Murder: “Acting for the
Lodore Canyon in Brown’s
the locale of two murders attributed to Tom Horn (author’s photo)
ominous killing in the northwestern Colorado Brown’s
Hole region struck the area in mid-1900. Even more sinister
was the plot that lay behind it.
Two small cattlemen, Matt Rash and Isam Dart, had been in Brown’s
Hole in northwestern Colorado for a number of years. In July
and October 1900 both were killed. Their previous actions, along
with those of other small ranchers, had led to conflict and a
conspiracy on the part of three prominent ranchers to eliminate
them. Tom Horn was their agent.
The prologue of their murders was the developing cattle business
as the new century began.
By the mid-1890s the cattle business in Wyoming and Colorado
was changing in major ways, in large part because consumer tastes
had started to gravitate toward more tender and flavorful beef
from breeds other than longhorns. And while longhorns are hardy
and calve easily, they do not add weight as rapidly as other
Another major reason for the changes in the range business was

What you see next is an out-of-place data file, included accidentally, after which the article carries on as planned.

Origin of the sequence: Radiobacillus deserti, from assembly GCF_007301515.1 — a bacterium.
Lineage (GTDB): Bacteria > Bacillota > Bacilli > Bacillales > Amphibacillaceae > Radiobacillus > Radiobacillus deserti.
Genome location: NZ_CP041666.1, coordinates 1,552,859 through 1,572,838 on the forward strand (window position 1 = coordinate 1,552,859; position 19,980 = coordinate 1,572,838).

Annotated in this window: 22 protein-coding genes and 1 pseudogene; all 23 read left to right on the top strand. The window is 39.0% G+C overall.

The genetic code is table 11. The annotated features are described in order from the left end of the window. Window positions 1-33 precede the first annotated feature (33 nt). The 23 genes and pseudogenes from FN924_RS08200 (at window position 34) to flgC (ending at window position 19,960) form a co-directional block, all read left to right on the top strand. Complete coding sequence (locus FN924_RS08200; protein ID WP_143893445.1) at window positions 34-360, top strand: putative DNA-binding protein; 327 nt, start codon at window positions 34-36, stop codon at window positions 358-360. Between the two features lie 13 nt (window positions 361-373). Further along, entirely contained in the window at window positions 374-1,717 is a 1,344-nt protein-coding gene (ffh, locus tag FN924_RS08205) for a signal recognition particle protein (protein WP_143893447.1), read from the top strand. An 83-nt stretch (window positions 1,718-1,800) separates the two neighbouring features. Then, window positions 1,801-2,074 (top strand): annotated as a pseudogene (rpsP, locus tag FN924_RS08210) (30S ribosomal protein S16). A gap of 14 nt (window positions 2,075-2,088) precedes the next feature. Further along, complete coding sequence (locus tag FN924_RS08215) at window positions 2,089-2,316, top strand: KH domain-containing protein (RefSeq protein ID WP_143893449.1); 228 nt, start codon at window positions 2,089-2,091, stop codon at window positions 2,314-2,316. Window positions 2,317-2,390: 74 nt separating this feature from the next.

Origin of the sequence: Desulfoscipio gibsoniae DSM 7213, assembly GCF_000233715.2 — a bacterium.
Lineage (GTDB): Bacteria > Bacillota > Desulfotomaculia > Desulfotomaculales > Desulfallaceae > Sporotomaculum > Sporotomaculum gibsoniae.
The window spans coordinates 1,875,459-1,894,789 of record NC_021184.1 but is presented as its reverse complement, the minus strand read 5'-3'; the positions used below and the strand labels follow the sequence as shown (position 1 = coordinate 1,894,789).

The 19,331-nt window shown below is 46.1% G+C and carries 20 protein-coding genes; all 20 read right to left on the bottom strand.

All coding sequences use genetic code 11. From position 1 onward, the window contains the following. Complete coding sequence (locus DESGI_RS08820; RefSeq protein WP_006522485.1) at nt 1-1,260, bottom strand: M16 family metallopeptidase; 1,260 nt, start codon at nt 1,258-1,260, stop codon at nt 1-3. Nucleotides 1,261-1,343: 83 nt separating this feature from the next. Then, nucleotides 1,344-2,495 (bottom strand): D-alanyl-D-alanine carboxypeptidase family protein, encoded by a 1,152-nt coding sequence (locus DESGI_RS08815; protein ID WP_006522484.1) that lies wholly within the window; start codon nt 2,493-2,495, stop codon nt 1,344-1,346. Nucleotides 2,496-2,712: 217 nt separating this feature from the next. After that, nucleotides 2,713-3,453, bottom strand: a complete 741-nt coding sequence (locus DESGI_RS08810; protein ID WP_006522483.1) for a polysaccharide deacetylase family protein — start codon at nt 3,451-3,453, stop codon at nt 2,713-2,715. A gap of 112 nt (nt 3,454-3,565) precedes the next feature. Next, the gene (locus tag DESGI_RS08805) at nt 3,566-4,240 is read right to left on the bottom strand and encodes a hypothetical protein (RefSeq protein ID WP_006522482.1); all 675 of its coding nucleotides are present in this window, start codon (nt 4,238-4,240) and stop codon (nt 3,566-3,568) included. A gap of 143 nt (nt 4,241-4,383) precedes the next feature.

an influx of homesteaders. The homesteaders, “nesters” or “grangers” as
they were referred to disdainfully by the big operators, had
moved over a period of time into some of the best bottomlands.
By doing so they decreased the availability of water for the
herds of the dominant, larger ranchers, or “cattle barons,” as
they became known.
One major operator was Laramie’s Ora Haley, who had enormous
holdings both in northwest Colorado and southeast Wyoming and
who acted to adjust to the changing conditions.
Ora Haley (American Heritage
Center, University of Wyoming)
|Haley, who was born in Maine in 1845,
had come to Wyoming at a young age, and become a force in the
Wyoming cattle business and in territorial politics. Through
his foreman, Hiram “Hi” Bernard, he brought in white-faced
Herefords to improve the grades of beef that markets now demanded.
Bernard, a Texan who had driven cows to northern reaches as a